The largest of all the snapper and a member of the Lutjanidae family, the cubera is a hard-fighting gamefish, as well as a fine food fish in smaller sizes.
Other NamesCuban snapper; Spanish: cubera, guasinuco, pargo cabalo, pargo cubera.
IdentificationThe head, the body, and the fins of the cubera snapper are silver or steely gray to dark brown, with an occasional reddish tinge; the body is darker above than
below, sometimes with a purplish sheen.
Most young fish and some adults have irregular pale bands on their upper bodies. The cubera snapper has dark red eyes, thick lips, and a rounded anal fin. It also has connected dorsal fins that consist of 10 spines and 14 rays and pectoral fins that do not extend as far as the start of the anal fin.
The cubera snapper is often confused with the gray or "mangrove" snapper, although they can be differentiated by the number of gill rakers present on the lower limb of the first branchial arch; there are an average of seven to nine gill rakers on the gray snapper, in contrast to five to seven on the cubera snapper.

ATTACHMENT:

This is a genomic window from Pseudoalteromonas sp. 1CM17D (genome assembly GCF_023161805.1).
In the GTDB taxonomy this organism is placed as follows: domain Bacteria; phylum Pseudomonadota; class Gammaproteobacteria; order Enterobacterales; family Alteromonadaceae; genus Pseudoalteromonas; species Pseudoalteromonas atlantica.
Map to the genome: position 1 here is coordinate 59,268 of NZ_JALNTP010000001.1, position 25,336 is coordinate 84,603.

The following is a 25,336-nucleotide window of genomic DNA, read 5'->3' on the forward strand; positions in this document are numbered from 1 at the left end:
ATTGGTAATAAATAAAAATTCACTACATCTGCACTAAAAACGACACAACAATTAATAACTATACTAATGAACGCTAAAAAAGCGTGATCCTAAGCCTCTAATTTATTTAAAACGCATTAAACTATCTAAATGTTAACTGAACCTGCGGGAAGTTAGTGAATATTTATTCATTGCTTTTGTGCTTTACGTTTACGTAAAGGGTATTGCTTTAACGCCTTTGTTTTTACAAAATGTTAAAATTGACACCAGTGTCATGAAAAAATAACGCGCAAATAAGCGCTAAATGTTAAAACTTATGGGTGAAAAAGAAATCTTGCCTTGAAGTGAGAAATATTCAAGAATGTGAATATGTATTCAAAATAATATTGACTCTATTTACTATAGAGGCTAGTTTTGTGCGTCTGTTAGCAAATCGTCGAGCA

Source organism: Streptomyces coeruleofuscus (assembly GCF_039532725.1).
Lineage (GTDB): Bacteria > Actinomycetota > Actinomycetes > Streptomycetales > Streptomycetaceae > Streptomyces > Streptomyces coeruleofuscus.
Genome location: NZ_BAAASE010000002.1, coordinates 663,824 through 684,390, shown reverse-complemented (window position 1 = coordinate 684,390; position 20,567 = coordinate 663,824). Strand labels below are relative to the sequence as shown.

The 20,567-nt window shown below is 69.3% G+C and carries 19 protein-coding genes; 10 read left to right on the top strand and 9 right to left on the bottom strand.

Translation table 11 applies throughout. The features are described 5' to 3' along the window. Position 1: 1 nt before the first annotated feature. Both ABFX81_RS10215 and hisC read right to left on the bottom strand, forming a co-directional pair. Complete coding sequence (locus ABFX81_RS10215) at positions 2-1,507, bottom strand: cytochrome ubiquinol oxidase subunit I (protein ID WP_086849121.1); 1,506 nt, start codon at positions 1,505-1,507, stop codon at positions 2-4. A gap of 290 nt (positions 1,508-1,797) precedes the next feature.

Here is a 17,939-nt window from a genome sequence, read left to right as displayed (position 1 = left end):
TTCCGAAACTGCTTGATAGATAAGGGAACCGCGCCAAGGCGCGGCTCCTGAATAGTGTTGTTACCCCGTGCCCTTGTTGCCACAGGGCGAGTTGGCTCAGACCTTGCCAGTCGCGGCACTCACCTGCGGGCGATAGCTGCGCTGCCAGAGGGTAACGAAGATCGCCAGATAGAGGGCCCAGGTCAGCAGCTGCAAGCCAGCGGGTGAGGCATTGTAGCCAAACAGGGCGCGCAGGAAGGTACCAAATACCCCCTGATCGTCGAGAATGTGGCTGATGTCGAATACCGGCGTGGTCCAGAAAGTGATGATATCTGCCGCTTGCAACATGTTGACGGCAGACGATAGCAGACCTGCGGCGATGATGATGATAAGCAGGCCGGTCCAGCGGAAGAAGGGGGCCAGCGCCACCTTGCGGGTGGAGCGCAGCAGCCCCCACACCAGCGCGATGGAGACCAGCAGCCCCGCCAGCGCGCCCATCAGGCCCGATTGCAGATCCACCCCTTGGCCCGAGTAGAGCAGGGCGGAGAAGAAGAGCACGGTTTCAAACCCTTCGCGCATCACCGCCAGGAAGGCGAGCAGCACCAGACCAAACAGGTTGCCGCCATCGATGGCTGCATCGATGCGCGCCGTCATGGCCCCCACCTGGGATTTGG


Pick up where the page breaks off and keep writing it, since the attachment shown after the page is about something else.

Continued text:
They can also be distinguished by the tooth patch on the roofs of their mouths; the gray snapper has an anchor-shaped patch, whereas the cubera snapper has a triangular one that does not extend back as the anchor-shaped one does. In general, the canine teeth of the cubera snapper are enlarged and noticeable even when the mouth is closed.
SizeAlthough the cubera snapper commonly weighs up to 40 pounds, it can weigh more than 100 pounds and reach lengths of 4 or more feet. The all-tackle world record
is a 121-pound, 8-ounce Louisiana fish.